John 14:24-26 He who does not love Me does not keep My words; and the word which you hear is not Mine, but the Father's who sent me. (THE WORDS JESUS SPOKE WERE FROM GOD THE FATHER) 25 "These things I have spoken to you while abiding with you. 26 But the Helper, the Holy Spirit, whom the Father will send in My name, He will teach you all things, and bring to your remembrance all the I said to you.


The words of Jesus were from God the Father and He said that The Father would send the apostles the Holy Spirit so they could remember all that He said. The words of the apostles were God's word, their words were Scripture, their words were the Bible.


In, John 14:24-26, Jesus was not talking to the Pope, John Calvin, Martin Luther, Billy Graham, Joesph Smith Jr, Mary Baker Eddy, cardinals, bishops, elders, so-called modern day apostles, preachers, pastors, nor any one claiming to speak for God. If the church or theses men as individuals, were speaking for God by new revelation, then, we would have added books to the Bible. There would the books of the Popes, the book of John Calvin, the book of Billy Graham, the books of elders, the books of churches, the book of Joesph Smith Jr. etc.


THE BIBLE IS THE AUTHORITY IN THE CHURCH.
THE CHURCH HAS NOT BEEN GIVEN THE AUTHORITY TO CHANGE OR OVERRULE THE AUTHORITY OF THE BIBLE. THE CHURCH CANNOT ADD TO OR TAKE AWAY FROM SCRIPTURE!

YOU ARE INVITED TO FOLLOW MY CHRISTIAN BLOG. Google search steve finnell a christian view

Father Ron Smith said...

No doubt some will rush to follow steve finnel's blog. I, personally, prefer to trust the evidence of our Lord's living out of the implication of His 'New Commandment', which is simple in the extreme: "Love God first, and then your neighbour as yourself". Jesus did say that this was the essence of the 'Good News'. For those who love God - and neighbour, there is no 'Bad News'.

Father Ron Smith said...

"Are possible question to pursue is whether there is any substantive difference between the writer of Hebrews in this passage and Jesus himself when he spoke about the imminence of judgement, and fearing the one who can destroy both body and soul?" - Dr. Peter Carrell -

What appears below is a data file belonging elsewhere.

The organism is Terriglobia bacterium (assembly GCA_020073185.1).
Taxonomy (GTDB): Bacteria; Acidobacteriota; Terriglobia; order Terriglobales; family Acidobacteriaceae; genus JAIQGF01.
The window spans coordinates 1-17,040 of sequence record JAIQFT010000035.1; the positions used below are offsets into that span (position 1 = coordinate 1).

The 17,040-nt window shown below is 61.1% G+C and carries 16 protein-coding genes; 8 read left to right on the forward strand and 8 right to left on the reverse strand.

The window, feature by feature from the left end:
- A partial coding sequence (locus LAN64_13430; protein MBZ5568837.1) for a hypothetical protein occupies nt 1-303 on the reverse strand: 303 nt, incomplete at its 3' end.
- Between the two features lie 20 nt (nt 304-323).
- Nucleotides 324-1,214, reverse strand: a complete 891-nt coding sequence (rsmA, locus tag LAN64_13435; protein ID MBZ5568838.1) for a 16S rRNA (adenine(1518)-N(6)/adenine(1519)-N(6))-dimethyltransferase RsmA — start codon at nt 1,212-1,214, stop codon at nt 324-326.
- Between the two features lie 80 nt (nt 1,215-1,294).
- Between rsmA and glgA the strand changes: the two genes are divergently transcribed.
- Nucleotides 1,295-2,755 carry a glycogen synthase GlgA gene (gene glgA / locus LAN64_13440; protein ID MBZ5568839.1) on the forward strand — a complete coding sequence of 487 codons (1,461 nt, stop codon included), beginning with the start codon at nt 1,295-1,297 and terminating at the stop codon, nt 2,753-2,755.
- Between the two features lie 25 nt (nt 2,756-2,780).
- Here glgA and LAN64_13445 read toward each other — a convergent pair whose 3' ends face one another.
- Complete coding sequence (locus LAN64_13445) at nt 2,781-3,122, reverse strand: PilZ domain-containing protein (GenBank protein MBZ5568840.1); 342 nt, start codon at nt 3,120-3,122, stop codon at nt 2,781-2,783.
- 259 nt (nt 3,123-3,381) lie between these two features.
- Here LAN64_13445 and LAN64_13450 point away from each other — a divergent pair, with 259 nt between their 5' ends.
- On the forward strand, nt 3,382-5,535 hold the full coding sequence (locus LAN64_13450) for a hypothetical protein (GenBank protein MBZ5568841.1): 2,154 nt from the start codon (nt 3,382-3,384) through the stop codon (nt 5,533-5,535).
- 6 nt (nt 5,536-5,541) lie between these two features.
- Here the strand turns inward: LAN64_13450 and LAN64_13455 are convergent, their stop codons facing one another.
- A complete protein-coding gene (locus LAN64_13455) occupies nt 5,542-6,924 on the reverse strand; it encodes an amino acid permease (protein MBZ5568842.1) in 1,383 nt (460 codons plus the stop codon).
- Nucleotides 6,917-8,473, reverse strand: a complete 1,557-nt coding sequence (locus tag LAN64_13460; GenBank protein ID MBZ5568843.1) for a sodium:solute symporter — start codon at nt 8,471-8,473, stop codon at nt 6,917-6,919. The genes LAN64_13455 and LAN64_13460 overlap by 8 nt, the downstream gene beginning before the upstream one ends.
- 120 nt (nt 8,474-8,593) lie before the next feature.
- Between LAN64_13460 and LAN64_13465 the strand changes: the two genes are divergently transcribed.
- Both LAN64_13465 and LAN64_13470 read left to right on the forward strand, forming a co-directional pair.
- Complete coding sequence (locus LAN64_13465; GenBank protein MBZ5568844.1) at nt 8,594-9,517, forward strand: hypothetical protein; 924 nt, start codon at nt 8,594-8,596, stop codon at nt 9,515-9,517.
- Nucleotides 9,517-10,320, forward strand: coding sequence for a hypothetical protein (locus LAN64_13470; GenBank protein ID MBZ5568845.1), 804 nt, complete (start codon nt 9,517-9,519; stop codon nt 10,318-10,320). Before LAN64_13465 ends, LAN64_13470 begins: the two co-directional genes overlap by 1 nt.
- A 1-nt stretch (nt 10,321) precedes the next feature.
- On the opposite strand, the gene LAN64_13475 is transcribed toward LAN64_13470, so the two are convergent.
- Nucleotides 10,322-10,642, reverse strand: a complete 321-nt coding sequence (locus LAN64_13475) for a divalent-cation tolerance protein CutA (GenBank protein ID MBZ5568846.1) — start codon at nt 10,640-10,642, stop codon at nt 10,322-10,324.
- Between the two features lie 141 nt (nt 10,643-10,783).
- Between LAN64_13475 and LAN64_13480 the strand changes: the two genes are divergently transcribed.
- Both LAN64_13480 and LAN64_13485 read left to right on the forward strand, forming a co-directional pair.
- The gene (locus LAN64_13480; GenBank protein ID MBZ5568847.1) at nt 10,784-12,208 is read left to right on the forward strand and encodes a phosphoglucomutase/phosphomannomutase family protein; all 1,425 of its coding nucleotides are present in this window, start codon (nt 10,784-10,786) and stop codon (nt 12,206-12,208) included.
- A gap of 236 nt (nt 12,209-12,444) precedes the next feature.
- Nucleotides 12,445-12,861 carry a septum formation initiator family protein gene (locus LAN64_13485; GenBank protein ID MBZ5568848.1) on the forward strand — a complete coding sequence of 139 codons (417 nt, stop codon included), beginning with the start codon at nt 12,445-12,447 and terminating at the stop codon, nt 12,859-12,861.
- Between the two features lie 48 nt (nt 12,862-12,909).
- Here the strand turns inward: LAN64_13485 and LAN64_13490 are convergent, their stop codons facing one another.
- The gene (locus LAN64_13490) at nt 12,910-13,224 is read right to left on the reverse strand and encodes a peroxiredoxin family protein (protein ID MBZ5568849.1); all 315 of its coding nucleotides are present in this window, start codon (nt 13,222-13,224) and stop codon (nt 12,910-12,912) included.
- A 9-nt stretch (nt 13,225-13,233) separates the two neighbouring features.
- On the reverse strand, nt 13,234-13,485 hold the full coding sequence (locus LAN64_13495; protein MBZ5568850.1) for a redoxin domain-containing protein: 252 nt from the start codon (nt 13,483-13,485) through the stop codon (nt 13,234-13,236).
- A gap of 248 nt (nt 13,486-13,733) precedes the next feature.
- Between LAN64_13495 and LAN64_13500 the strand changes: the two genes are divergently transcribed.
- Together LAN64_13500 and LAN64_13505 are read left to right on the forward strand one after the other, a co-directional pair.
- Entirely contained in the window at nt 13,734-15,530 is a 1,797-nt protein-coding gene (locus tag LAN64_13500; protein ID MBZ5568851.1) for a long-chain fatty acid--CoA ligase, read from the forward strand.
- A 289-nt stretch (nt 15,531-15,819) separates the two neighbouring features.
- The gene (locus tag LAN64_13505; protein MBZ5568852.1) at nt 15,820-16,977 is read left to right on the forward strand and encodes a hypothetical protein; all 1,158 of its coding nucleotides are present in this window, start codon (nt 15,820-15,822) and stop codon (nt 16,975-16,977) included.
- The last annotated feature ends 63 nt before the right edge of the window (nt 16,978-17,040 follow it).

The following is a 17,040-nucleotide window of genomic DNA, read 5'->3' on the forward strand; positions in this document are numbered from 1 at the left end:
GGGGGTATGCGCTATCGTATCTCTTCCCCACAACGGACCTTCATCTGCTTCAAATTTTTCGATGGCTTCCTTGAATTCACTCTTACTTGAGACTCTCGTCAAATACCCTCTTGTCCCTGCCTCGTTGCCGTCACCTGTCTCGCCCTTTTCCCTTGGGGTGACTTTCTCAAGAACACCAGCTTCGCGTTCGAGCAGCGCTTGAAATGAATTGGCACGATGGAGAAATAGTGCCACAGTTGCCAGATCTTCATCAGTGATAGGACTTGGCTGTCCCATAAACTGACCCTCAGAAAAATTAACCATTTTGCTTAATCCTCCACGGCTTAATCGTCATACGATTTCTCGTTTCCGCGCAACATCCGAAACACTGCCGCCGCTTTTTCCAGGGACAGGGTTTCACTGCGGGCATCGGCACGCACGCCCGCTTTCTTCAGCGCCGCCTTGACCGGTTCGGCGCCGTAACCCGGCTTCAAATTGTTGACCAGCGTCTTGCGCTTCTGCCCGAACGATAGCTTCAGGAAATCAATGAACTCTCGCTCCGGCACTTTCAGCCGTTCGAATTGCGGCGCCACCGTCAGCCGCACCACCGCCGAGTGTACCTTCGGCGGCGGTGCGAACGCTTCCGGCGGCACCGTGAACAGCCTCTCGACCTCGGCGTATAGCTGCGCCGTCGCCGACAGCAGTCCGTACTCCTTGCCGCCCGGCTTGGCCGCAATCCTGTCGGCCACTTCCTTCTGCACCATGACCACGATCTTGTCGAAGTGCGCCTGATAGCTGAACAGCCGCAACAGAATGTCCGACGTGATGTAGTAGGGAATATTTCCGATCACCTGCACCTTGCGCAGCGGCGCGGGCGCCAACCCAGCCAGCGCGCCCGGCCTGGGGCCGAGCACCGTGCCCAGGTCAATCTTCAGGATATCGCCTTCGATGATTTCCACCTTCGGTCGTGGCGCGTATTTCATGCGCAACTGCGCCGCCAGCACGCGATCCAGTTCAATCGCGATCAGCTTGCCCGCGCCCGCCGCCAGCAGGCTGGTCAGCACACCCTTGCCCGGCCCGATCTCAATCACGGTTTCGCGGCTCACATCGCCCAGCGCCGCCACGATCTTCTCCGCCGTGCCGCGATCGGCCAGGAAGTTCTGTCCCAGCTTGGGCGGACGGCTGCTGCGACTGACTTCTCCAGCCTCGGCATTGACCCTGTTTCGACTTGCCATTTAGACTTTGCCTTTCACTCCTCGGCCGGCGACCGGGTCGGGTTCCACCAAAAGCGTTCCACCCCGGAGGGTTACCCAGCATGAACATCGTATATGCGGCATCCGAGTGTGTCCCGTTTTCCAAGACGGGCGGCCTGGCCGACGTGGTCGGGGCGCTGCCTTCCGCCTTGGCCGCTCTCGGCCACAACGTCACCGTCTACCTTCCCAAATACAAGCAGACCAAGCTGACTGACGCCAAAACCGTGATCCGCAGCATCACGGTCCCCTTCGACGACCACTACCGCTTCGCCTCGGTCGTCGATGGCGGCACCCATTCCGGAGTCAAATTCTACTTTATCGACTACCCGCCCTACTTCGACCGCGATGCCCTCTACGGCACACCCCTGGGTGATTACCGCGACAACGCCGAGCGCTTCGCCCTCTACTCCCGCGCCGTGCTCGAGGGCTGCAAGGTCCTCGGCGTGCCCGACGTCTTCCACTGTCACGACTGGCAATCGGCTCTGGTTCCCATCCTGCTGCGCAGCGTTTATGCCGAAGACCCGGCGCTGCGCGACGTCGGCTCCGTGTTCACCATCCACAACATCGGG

Dear Peter; I've been cogitating on your chgallenge in the above, and have come to the conclusion that we need always to address the context. We need to ask, "Who was Jesus addressing"? Was it neophyte believers in Him? Or was it the Keepers of the Law? I suspect it was the latter - thus backing of his warning: "Judge not, that ye be not judged yourselves".

This, too is borne out in Jesus story about the Publican and the Pharisee: Who went away justified?

Anonymous said...

I prayed all nine verses of Psalm 137 Super flumina this morning in the Daily Office and was irked that the last three were optional.

A disturbing ancient poem of displacement...a crushed exile trying hard to channel fury and loss into some kind of prayer.

This commentary on Sunday's majestic epistle is in a similar vein as Stanley Hauerwas's contention that Christians have knocked all the rough edges off the Faith and that as a result God is dying of niceness...but not on ADU!

Stephen.

Chris Spark said...


The point above regards Christians using texts like Hebrews to simply say their own view is right, their own version of the gospel etc - I think the point of the Hebrews text is fairly clear at one level (in context of him using Psalm 15 and expressly referring to the desert-wandering community which Ps 15 reflects on): there is a message of God that is outside of us, an 'objective' Word of God (even if we are always subjectively hearing it), and therefore our call as listeners is to humble ourselves before, and ask 'where can does this impact ME and where do I need to change what I think in light of it'. That is the same whatever your understanding of the gospel is.

But it is unsettling. Then again, so was Jesus, especially to those who didn't want to listen to him (a group which, all too often, includes me - may it do so less and less - and I think a passage like the Hebrews one is part of God's mercy in enabling this 'ess and less' to happen).

Chris Spark said...

(the above idea about watching OUR OWN listening I think fits pretty well with the Pharisee and the Tax Collector too - especially in the context of verse 9 of that passage)